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1) Table-top Dynamic Palm Presses
Start by positioning yourself on hands and knees; knees under your hips, and with wrists under shoulders. Wrists will not line up right underneath your shoulders, as you will have to allow for the carrying angle of the elbow, so you will notice slight ulnar deviation (fingers moving away from midline). Wrist creases will move towards parallel with the top of the mat. Spread all ten fingers wide, maintain a gentle curve through the joints of the fingers, and distribute your weight evenly by pressing in through the base of your palm (meaty party), as well as the pads of your fingers. Start moving back and forth, use your inhalations to take your hips towards your forearms, and your sitting bones back towards your heels. Make sure you’re not dropping your navel towards your mat; front line of your body remains engaged, but not tense. You can switch it up and move side to side, just be sure to keep the fingers spread wide, and the shoulder blades moving in opposite directions to avoid any pinching of the scapula.
2) Table-top Dynamic Wrist Extensions (Variation A)
Take the same starting position as 1). Turn your fingers out to opposite edges of your mat (thumbs forward, pinky fingers back). Move hips forwards and then sit weight back towards heels, keeping all ten fingers pressing in to the mat. Play with changing the weight distribution through your palms, and move through 10-20 iterations of this.
3) Table-top Dynamic Wrist Extensions (Variation B)
Take the same starting position as 2). Instead of moving the trunk and hips, lift one palm, suction cupping the palm diaphragm up away from your mat, and then place it back down. Repeat on other side, and feel free to lean weight slightly toward each side as your lift the palm. Repeat 10-20 times per side.
4) Table-top Reverse Wrist Extensions with Pulsing
Users’ warning: this is intense, especially for those of us restricted to a stereotypical office job where we spend the vast majority of our time typing, in wrist flexion. Take palms onto the mat, but spin wrist creases to face towards the front edge of your mat, fingers point directly back toward your knees. Walk your knees up to meet your finger tips to take some pressure and weight off of your wrists, and start to slowly bend your elbows slightly, taking your glutes back toward your heels, and lifting the palms away from the ground. If this is super intense, try a single palm variation, with one wrist crease exposed to the front of your mat, and one wrist crease facing back in toward your knee. Keep this exercises dynamic by pulsing the palms up and down 5-10 times, and on your last pulse, see if you’re able to peel the palm slightly higher, and hold for 3-5 rounds of breath.
5) Moving combo (2-4)
Stay in table-top, and move through the different wrist positions explored in the first four exercises, using your inhales to guide weight forwards, and your exhales to bring your glutes closer towards your heels. This requires some coordination, but is a dynamic way to work mobility through the wrist joint and challenge your breath-body connection.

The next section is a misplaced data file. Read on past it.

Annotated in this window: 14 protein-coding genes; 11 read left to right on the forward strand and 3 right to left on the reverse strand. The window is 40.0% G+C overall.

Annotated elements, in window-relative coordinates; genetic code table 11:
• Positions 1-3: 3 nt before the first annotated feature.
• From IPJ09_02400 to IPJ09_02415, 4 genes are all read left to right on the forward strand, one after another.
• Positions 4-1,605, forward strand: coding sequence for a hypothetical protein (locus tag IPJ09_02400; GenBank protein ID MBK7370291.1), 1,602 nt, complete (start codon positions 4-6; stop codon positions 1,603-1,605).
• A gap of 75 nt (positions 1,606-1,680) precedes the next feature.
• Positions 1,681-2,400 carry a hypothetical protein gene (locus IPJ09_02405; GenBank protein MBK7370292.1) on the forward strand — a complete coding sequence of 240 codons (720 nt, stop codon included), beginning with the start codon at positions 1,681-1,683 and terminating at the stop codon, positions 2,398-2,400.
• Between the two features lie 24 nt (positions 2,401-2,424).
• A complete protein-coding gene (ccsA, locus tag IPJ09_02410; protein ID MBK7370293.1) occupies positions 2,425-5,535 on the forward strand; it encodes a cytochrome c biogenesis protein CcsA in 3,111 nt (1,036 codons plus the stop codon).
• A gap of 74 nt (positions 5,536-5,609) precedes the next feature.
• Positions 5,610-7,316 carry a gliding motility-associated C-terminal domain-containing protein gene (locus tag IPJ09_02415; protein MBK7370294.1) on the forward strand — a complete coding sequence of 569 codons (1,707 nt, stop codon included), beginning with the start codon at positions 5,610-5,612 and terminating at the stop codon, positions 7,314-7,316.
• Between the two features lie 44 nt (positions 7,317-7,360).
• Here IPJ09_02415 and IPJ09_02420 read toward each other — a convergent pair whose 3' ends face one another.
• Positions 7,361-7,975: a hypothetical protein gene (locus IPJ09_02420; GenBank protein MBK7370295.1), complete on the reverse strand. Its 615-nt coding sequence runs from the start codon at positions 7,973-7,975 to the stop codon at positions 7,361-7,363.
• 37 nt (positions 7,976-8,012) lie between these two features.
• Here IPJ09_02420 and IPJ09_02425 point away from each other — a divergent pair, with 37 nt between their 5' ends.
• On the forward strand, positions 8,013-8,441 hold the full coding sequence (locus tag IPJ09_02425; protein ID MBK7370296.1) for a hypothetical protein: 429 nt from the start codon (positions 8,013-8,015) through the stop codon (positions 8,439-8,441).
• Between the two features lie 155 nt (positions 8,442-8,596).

6) Table-top, “Awkward” Push-ups
Stay in table-top, this time reverse the direction of your fingers from 2) and 3), so that your elbows point out, thumbs come toward your knees, and pinky fingers point forward. Keeping your shoulder blades spreading apart, upper back strong, inhale, then exhale to bend at your elbows in an “awkward” push-up variation, and press back up to straight arms on the inhale. Make sure your core braces to prevent your chest from collapsing down, and keep your neck in line with your spine. Repeat this 10-15 times.
7) Table-top Finger-Curls with Wrist Flexion
Now we’re getting to the good stuff! Maintaining table-top position, flip onto the backs of your palms (yes, that’s right. No, I’m not crazy, and yes, this is going to feel weird). Wrist creases will face out toward the left and right side of your mat, with your fingers spread wide apart and facing in towards one another. The soft, fleshy part of your palms (diaphragm), will face up towards your nose. Take an inhale to spread the fingers as wide as you can, and then exhale to curl the fingers into fists, squeezing. Repeat this 5-10 times, without compensating or taking tension in through your neck and shoulders.
8) Table-top Dynamic/Sustained Wrist Flexion
Same starting position (backs of palms) as 7). Take your wrist creases to face towards the front edge of your mat, and try to press as much of the back of your hand into the mat as you can. Hold here. Keep your elbows from bending, and spread your fingers far apart. You can play with spreading the fingers wide, and then squeezing them back together, in a snow-angel motion, to change the sensation through the wrist and back of your palms.
9) Isolated Finger Taps
Quadruped starting position, spread all ten fingers wide. Keep elbows from bending, and start to tap just the thumb on both left and right hands. Take 20 taps, then move to index finger. Move through all five fingers on each hand. You’ll find this gets significantly tougher when you move to the middle, ring, and pinky fingers due to the structure and attachment of the tendons in your hands.
10) Non-load Bearing Flexion/Extension of Wrists
Sit in kneeling, or any comfortable seated position. LiFt elbows to shoulder height. Inhale here, on exhale squeeze hands into fists, knuckles face towards center of room, inhale to release your hands open, extending the wrists and flexing fingers back in towards your face. Repeat 5-10 times. Move slowly, squeeze a little more tightly each time you take fists, and spread all ten fingers wide when you extend and open the palms.